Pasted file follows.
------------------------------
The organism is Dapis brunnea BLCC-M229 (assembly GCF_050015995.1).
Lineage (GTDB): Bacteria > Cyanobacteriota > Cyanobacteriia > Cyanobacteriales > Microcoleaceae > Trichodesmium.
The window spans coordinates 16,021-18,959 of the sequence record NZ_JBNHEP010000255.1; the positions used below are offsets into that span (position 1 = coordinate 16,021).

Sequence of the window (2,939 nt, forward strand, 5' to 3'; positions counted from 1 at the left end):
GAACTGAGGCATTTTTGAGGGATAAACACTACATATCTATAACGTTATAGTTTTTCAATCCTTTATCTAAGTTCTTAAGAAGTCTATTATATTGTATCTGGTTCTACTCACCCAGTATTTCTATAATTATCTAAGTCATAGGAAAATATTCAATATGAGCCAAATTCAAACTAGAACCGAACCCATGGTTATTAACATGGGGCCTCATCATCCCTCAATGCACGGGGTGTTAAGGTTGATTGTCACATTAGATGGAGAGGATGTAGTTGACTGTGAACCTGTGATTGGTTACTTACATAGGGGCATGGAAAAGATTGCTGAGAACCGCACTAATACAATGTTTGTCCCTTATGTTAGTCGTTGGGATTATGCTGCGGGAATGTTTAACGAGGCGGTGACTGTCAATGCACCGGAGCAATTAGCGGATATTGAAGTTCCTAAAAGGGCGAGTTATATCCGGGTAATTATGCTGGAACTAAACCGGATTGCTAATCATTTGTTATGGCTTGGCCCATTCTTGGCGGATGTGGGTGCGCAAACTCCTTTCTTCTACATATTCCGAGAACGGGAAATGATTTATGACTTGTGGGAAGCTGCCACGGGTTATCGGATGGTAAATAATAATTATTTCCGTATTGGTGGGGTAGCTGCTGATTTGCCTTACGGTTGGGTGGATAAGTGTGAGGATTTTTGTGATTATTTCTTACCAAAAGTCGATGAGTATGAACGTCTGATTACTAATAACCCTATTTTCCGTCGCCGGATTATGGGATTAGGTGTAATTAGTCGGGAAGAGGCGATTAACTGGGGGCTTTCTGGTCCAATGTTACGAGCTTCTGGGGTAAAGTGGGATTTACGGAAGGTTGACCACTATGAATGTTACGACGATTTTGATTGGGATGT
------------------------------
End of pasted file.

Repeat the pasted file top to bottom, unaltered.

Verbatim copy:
The organism is Dapis brunnea BLCC-M229 (assembly GCF_050015995.1).
Lineage (GTDB): Bacteria > Cyanobacteriota > Cyanobacteriia > Cyanobacteriales > Microcoleaceae > Trichodesmium.
The window spans coordinates 16,021-18,959 of the sequence record NZ_JBNHEP010000255.1; the positions used below are offsets into that span (position 1 = coordinate 16,021).

Sequence of the window (2,939 nt, forward strand, 5' to 3'; positions counted from 1 at the left end):
GAACTGAGGCATTTTTGAGGGATAAACACTACATATCTATAACGTTATAGTTTTTCAATCCTTTATCTAAGTTCTTAAGAAGTCTATTATATTGTATCTGGTTCTACTCACCCAGTATTTCTATAATTATCTAAGTCATAGGAAAATATTCAATATGAGCCAAATTCAAACTAGAACCGAACCCATGGTTATTAACATGGGGCCTCATCATCCCTCAATGCACGGGGTGTTAAGGTTGATTGTCACATTAGATGGAGAGGATGTAGTTGACTGTGAACCTGTGATTGGTTACTTACATAGGGGCATGGAAAAGATTGCTGAGAACCGCACTAATACAATGTTTGTCCCTTATGTTAGTCGTTGGGATTATGCTGCGGGAATGTTTAACGAGGCGGTGACTGTCAATGCACCGGAGCAATTAGCGGATATTGAAGTTCCTAAAAGGGCGAGTTATATCCGGGTAATTATGCTGGAACTAAACCGGATTGCTAATCATTTGTTATGGCTTGGCCCATTCTTGGCGGATGTGGGTGCGCAAACTCCTTTCTTCTACATATTCCGAGAACGGGAAATGATTTATGACTTGTGGGAAGCTGCCACGGGTTATCGGATGGTAAATAATAATTATTTCCGTATTGGTGGGGTAGCTGCTGATTTGCCTTACGGTTGGGTGGATAAGTGTGAGGATTTTTGTGATTATTTCTTACCAAAAGTCGATGAGTATGAACGTCTGATTACTAATAACCCTATTTTCCGTCGCCGGATTATGGGATTAGGTGTAATTAGTCGGGAAGAGGCGATTAACTGGGGGCTTTCTGGTCCAATGTTACGAGCTTCTGGGGTAAAGTGGGATTTACGGAAGGTTGACCACTATGAATGTTACGACGATTTTGATTGGGATGT